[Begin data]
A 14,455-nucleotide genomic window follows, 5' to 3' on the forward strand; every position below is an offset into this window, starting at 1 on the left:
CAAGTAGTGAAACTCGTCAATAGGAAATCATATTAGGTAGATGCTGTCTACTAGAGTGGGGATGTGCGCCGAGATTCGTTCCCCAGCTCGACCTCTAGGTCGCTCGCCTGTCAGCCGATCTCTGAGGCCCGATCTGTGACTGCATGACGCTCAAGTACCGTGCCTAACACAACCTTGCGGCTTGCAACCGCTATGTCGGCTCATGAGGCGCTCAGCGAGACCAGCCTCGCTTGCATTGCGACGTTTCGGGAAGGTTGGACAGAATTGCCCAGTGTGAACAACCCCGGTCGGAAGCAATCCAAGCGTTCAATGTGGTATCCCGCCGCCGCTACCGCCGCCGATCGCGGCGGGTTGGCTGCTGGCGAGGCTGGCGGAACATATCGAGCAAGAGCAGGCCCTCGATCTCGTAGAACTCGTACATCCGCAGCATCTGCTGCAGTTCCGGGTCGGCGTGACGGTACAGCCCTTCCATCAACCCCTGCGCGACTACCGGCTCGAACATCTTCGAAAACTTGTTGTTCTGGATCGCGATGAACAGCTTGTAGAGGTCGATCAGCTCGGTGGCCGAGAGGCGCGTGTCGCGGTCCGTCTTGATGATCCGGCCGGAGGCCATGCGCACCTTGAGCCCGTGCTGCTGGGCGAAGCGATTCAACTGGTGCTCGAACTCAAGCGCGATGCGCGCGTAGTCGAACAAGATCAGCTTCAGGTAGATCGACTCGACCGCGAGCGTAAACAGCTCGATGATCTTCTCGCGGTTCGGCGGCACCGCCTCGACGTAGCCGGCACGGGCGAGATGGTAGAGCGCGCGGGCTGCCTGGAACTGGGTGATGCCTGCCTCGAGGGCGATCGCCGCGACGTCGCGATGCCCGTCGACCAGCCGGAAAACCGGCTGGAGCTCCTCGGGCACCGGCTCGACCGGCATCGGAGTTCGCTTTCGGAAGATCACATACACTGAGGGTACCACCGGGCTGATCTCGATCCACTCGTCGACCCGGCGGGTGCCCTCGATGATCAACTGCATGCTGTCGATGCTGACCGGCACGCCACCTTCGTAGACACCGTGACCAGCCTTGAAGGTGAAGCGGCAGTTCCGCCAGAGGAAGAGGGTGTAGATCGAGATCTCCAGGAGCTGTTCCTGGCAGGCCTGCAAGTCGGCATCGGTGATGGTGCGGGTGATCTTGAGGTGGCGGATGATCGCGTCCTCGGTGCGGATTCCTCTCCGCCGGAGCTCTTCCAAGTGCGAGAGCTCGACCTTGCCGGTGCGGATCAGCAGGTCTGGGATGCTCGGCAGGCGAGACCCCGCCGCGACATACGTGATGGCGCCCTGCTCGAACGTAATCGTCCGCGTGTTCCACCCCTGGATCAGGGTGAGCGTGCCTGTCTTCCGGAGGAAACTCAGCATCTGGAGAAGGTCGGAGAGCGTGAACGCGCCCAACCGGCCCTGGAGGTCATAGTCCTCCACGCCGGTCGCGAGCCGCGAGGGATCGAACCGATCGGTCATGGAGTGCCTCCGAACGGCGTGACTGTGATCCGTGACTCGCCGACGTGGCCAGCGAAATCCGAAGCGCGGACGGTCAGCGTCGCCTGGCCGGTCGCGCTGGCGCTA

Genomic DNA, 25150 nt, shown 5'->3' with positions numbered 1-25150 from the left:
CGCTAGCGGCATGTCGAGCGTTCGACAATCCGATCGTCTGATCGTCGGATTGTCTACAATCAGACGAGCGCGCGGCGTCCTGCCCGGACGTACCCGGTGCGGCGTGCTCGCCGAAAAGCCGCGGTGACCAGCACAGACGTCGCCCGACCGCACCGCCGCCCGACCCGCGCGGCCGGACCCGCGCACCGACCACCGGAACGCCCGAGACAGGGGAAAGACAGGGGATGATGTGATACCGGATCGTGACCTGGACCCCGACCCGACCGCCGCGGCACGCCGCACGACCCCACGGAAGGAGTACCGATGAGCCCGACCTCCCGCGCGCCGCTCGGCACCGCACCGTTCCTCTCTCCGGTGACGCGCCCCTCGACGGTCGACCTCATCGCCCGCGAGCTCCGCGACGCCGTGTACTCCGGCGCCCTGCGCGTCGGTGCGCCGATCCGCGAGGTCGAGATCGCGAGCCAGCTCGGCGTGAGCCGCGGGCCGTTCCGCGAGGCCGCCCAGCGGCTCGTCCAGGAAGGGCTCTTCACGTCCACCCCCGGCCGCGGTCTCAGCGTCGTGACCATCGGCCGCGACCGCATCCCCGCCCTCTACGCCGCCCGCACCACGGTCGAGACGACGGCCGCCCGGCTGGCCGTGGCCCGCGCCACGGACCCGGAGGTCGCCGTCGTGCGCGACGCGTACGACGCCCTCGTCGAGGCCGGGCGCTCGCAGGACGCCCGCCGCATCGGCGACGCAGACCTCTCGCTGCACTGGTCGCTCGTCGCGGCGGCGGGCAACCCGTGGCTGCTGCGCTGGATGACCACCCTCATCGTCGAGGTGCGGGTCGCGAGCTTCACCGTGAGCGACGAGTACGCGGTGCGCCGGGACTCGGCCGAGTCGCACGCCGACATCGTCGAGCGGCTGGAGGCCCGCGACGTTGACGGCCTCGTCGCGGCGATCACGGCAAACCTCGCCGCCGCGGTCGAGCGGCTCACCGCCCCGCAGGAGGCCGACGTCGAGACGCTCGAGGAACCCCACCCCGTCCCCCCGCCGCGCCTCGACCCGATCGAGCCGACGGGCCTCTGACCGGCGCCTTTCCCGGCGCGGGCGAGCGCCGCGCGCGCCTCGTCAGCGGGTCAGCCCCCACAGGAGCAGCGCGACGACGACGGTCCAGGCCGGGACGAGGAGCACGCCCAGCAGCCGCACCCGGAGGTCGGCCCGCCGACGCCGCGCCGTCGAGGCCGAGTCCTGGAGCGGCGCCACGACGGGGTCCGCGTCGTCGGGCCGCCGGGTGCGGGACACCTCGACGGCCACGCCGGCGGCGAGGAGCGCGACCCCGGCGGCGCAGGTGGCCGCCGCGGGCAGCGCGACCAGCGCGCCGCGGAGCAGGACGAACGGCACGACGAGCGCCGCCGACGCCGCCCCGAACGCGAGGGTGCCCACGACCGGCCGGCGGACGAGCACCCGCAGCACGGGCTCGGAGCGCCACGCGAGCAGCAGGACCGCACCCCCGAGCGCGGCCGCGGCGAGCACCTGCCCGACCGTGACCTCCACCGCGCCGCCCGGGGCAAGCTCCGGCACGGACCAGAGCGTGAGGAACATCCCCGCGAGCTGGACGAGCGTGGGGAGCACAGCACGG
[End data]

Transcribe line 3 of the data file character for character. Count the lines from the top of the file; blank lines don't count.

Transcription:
Genomic DNA, 25150 nt, shown 5'->3' with positions numbered 1-25150 from the left: